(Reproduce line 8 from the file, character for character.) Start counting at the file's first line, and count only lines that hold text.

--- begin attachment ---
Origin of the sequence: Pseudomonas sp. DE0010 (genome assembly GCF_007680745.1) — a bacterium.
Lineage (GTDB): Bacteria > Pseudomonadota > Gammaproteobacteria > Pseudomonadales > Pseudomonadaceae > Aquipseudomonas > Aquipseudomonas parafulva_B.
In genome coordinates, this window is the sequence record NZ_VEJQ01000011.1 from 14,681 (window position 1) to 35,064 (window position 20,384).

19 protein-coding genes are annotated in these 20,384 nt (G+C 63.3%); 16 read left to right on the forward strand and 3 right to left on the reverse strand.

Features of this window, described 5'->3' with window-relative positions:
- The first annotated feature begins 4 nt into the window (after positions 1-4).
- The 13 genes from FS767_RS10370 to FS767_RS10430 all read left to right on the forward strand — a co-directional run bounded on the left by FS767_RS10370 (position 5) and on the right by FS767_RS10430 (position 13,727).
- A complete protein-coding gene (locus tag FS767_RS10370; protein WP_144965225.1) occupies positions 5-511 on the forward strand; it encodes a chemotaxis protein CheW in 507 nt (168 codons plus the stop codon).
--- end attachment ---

- A complete protein-coding gene (locus tag FS767_RS10370; protein WP_144965225.1) occupies positions 5-511 on the forward strand; it encodes a chemotaxis protein CheW in 507 nt (168 codons plus the stop codon).